Rivers of Justice

 

I was born by the river, in a little tent

Oh, and just like the river

I've been running ever since

 

‘Change Gonna Come’ recorded by Sam Cooke January 30th 1964

 

The river has been important since the dawn of civilization and has served as a commercial hub and lifeline for countless peoples over many millennia. Yet there has always seemed to be a justice that was out of reach for some. So, shall the struggle always continue and be found in the very soil that we inhabit? In his poem ‘Negro Speaks of Rivers’, Langston Hughes connected black people to a place and time even older than the earth. The oldest rivers become veins of blood (and life) running through mankind and we stand with him as we witness the unfolding of human history under the tutelage of black skin aglow with regality. Hughes penned this poem at 18, a couple of years after he had gotten assaulted after wandering into a Polish neighborhood his sophomore year in Chicago. Those words in me produce a sort of indescribable pride that emboldens ones resolve to continue to speak in a loud voice and fight for justice.

In April of 2017 me and a couple of pastors I worked with embarked on the journey of a lifetime to the opening of the Lynching Memorial in Montgomery Alabama. Sponsored by the Equal Justice Initiative, an organization committed to fighting for reforms in the justice system. I instructed my two counterparts to give me space to process. I knew I would be connecting to some painful experiences. As soon as I slowly approached the memorial that day it felt like I was stepping onto hallowed ground. Where the casualties of a sinful country had exacted penance from a suffering but strong people. There is a long winding walkway that serves as the entry into the teeth of the memorial. Where hundreds of steel beams rusted with the elements waited to hang overhead mimicking the very scale of the genocide lynching became. I didn’t make it too far until I needed to sit on a bench and weep for an hour. I began to imagine the fear that gripped many of my people as they moved through the same woods that surrounded the site. You see Alabama had perfected the human trafficking of Africans like no other place had. They constructed railroads to shuffle these brown bodies from places like Savannah to the state that became the epicenter in the South for the fight for civil rights in the 50s and 60s. After the tears stopped streaming down my cheeks and many had stopped to console me, I made my way to the center of the structure to a small mound that served as a place I would memorialize out loud those dead with that same poem by Langston Hughes that crescendos with the lines :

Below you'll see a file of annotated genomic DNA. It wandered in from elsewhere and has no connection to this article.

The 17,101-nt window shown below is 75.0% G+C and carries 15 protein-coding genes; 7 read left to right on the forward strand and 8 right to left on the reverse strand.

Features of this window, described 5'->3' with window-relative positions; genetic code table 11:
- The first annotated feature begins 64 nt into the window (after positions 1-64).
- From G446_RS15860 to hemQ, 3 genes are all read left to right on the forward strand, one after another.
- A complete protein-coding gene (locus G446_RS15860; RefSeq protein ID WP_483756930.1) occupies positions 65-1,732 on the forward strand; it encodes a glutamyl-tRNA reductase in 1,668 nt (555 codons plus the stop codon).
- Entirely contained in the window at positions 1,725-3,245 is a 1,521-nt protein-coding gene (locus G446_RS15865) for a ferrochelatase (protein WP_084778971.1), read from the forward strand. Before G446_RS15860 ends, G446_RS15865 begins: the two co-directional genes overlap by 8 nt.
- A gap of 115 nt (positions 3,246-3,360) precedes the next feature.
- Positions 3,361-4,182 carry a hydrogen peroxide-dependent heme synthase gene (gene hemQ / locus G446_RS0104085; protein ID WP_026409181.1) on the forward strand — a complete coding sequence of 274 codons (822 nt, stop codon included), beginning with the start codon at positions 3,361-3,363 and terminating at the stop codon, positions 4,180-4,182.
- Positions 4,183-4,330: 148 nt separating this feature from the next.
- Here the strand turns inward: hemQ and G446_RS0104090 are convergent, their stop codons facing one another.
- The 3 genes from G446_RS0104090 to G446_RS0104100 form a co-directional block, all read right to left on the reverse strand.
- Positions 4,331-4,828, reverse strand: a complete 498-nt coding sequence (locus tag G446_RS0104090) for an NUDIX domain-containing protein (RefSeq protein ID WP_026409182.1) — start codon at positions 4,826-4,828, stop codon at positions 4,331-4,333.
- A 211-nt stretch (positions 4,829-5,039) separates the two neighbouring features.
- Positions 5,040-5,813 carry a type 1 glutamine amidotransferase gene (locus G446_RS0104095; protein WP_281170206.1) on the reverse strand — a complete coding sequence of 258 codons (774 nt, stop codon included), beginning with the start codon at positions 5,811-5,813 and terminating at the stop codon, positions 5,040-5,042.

I bathed in the Euphrates when dawns were young.

I built my hut near the Congo and it lulled me to    

       sleep.

I looked upon the Nile and raised the pyramids

       above it.

 

From Negro Speaks of Rivers by Langston Hughes, 1921

 

As I shrieked these words from a throat hoarse from crying, I felt as if some sort of chain-mail weight had been lifted off of my heart. In this work there is a connection with the lines from Sam Cooke’s haunting track ‘Change Gonna Come’ recorded the year after the march on Washington and Martin Luther King Jr’s “I have a Dream Speech” was delivered. It is a song many people in the US know the words to and is played still rather frequently. Mainly as an homage to all who have died and those who still hope we will be a healed people after all.

There is a stream I feel connects me to the struggles of the past like a never ending consciousness that bids one on into a dangerous future. Many justice seekers of old would speak with a confidence that communicated an inevitability to their struggle. While I aim to always honor black history with my black present I remain aware of the unrolling of black future. One where we hear the constant echoes of the voices of our ancestors and are moved to create life in freedom unseen by anyone. In these times the lament and the pain can be the most present. But it is the joy and beauty of this never-ending river of time that encourages us on. The struggle is not against its current but through it. I close with one of MLK’s favorite biblical passages about justice:

“I hate, I despise your religious festivals;

your assemblies are a stench to me.

Even though you bring me burnt offerings and grain offerings,

I will not accept them.

Though you bring choice fellowship offerings,

I will have no regard for them.

Away with the noise of your songs!

I will not listen to the music of your harps.

But let justice roll on like a river,

righteousness like a never-failing stream!

 

Amos 5:21-24 (MSG)

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